Uncertain Era for Taiwan

Taiwan opened a new chapter in its political history Saturday by electing an opposition candidate as president and ending the political domination of the island by the National Party, or KMT. The KMT was led for many years by the late Chiang Kai-shek after his retreat to the island, which followed his army’s defeat by Mao Tse-tung’s Communist forces on the Chinese mainland in 1949.

By electing Chen Shui-bian, 49, leader of the Democratic Progressive Party and a longtime advocate of Taiwan’s independence from China, the island’s 30 million people enter a period of uncertainty. Chen moderated his views on independence in the run-up to the election, and that’s a sensible position. President Clinton should now remind Chen that the United States will not support--and we believe it must oppose--any overt moves toward Taiwanese independence. The United States has long supported a “one-China” policy, favoring neither side in the Chinese struggle and insisting on peaceful resolution of the differences. That policy is sound and has helped ensure peace and stability in Northeast Asia.

Peaceful resolution of this generations-long conflict depends on the careful preservation of the ambiguous U.S. one-China policy, which recognizes the legitimacy of the government in Beijing but urges it to talk with its historic rival, the KMT. The new government in Taiwan, as well as that in Beijing, should understand the American point of view: The question of unification must be settled by negotiation without use or threat of force. Anything else would threaten peace throughout Northeast Asia and upset political, economic and social links throughout the area. This is a problem for Chinese on both sides on the Taiwan Strait to resolve as an international as well as a national priority, and that should be pondered hard by the Chinese leaders in Beijing and by Taiwanese politicians as well. Chen won 39% of the vote, edging out former KMT official James Soong, who came in second with 37%, and the Nationalist candidate, Lien Chan, who won 23%. Put another way: Fully 60% of Taiwan’s voters cast ballots for candidates opposed to Taiwanese independence. Clearly, these results do not give Chen a mandate for radical changes and in no way offers a mandate for a unilateral declaration of independence.

Nevertheless, Taiwan’s new president has compiled an impressive record since the early 1980s as a courageous opposition leader, but he has little governing experience aside from serving one term as a determined, but ultimately unsuccessful, mayor of Taipei. He alienated many allies, made some enemies and failed to win mayoral reelection. As president, he will face the still firmly entrenched power of the Nationalists, who, despite losing the presidency, still control the legislature and wield considerable economic influence.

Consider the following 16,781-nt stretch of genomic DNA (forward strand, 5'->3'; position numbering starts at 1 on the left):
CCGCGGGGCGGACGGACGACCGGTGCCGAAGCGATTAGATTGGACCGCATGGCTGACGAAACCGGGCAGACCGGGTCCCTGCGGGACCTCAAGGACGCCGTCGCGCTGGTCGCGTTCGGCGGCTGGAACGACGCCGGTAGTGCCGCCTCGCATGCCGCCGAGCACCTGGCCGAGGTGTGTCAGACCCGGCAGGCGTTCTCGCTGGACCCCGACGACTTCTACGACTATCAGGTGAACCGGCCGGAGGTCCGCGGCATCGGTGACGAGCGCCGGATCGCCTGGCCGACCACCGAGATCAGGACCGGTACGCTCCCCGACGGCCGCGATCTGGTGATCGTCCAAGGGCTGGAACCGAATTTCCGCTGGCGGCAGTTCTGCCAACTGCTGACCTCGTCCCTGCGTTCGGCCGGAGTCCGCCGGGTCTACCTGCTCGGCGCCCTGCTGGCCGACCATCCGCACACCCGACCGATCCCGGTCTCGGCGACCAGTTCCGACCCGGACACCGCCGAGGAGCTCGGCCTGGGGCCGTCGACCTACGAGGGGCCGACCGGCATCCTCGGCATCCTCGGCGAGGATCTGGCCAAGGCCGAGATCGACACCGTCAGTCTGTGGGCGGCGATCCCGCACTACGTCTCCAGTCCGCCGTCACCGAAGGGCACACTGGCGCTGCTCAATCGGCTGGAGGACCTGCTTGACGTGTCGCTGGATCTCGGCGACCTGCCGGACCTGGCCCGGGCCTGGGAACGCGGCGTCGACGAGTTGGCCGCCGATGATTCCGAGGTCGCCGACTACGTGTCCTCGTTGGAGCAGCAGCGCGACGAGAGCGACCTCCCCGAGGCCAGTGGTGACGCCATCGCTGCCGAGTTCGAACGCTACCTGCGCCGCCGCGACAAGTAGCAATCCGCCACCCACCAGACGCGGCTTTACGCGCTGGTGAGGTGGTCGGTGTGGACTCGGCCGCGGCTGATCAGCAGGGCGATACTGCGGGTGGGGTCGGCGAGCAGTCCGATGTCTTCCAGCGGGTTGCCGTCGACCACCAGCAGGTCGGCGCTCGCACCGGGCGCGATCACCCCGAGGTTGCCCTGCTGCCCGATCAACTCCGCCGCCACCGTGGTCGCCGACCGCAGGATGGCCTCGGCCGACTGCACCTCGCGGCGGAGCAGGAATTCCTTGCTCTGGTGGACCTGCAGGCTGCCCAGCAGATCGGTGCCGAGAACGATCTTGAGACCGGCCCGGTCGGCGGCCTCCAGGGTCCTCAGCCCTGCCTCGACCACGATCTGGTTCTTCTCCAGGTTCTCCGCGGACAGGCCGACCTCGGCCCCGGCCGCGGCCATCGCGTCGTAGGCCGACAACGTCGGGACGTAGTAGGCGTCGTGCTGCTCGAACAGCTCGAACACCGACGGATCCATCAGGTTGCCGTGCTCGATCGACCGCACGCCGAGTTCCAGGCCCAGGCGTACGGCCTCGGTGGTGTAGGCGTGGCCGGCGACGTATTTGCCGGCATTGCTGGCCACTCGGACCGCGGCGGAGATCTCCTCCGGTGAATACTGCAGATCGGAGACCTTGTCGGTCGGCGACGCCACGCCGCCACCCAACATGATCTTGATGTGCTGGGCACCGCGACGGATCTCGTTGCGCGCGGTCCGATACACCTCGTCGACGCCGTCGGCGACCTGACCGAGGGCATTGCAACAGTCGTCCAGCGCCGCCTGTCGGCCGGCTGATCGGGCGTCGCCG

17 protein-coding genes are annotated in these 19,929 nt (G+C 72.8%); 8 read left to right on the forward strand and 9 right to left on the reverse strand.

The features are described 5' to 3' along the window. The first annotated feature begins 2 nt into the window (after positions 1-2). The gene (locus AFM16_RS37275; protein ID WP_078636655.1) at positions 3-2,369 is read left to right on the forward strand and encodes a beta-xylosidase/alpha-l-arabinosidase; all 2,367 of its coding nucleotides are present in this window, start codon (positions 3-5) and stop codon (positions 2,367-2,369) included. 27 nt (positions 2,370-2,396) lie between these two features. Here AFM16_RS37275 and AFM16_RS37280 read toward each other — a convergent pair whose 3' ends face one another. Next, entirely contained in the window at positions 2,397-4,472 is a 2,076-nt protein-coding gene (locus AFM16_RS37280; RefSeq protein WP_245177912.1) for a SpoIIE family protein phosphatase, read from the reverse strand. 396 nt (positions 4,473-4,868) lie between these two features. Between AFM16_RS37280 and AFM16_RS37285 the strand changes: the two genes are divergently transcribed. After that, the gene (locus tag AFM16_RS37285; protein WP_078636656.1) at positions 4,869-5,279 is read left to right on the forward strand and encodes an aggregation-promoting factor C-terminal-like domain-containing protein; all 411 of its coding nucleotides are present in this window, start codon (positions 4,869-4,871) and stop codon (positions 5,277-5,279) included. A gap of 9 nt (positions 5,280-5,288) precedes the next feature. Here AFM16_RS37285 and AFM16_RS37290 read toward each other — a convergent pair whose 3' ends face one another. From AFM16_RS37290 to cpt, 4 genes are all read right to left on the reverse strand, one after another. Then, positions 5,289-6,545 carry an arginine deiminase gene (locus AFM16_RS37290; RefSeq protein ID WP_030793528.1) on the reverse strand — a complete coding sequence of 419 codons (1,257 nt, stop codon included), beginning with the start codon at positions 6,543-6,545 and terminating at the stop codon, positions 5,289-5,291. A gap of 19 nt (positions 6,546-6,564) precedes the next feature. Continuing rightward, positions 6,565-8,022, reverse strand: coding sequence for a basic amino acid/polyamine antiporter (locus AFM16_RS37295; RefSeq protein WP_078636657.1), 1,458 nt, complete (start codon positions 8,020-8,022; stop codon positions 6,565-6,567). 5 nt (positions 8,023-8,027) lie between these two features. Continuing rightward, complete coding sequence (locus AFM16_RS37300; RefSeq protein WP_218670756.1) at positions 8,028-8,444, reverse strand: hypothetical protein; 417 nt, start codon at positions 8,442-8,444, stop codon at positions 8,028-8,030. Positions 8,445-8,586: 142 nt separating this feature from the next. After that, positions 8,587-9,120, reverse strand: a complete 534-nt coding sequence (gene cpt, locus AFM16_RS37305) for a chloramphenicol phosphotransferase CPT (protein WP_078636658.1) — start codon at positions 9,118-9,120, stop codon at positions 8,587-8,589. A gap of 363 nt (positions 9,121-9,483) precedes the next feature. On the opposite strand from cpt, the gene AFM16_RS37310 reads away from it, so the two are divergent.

Chen made the right initial moves in relations with the mainland in offering to travel to Beijing for what he called “reconciliation” talks before he takes office May 20 and in inviting Chinese leaders to Taiwan. Certainly, the two sides have much to discuss and settle before embarking on larger negotiations, should the firm prospect of reunification arrive. Despite more than a decade of talks, Beijing and Taipei have made virtually no progress on improving basic political relations; what progress there has been has come in areas of clear mutual interest such as trade, transportation, investment and telecommunications. Trade is particularly important to both sides, in view of the extensive Taiwanese investment on the mainland and the use of low-cost mainland labor for Taiwan-sold products. As for people-to-people exchanges, there has been substantial progress in the last 15 years following decades of no contact, but both sides could do more, and should do more, for their people.


China’s leaders reacted tersely to Chen’s election, but with a welcome moderation. “We are listening to the words and watching the actions of Taiwan’s new leader and waiting expectantly to see in which direction he will take cross-strait relations,” the Chinese government said in an official statement. That is a vast improvement on the threats of military attack that Beijing had aimed at Taiwan prior to the presidential balloting, though those threats from the mainland may have helped push defiant Taiwanese to back Chen. Certainly his victory gives the torch of leadership to a new generation of the inhabitants of Taiwan. The island government’s maturing democracy accentuates the gap with the Communist Party rule, and in important ways it nurtures the prospect of glimmers of democracy on the mainland.

For Washington, the prudent approach to these developments is to uphold the one-China policy and encourage both sides to approach each other through trade, culture and other avenues that bring them closer together and that promote reconciliation. Chen Shui-bian should make his election as president an important step in this process.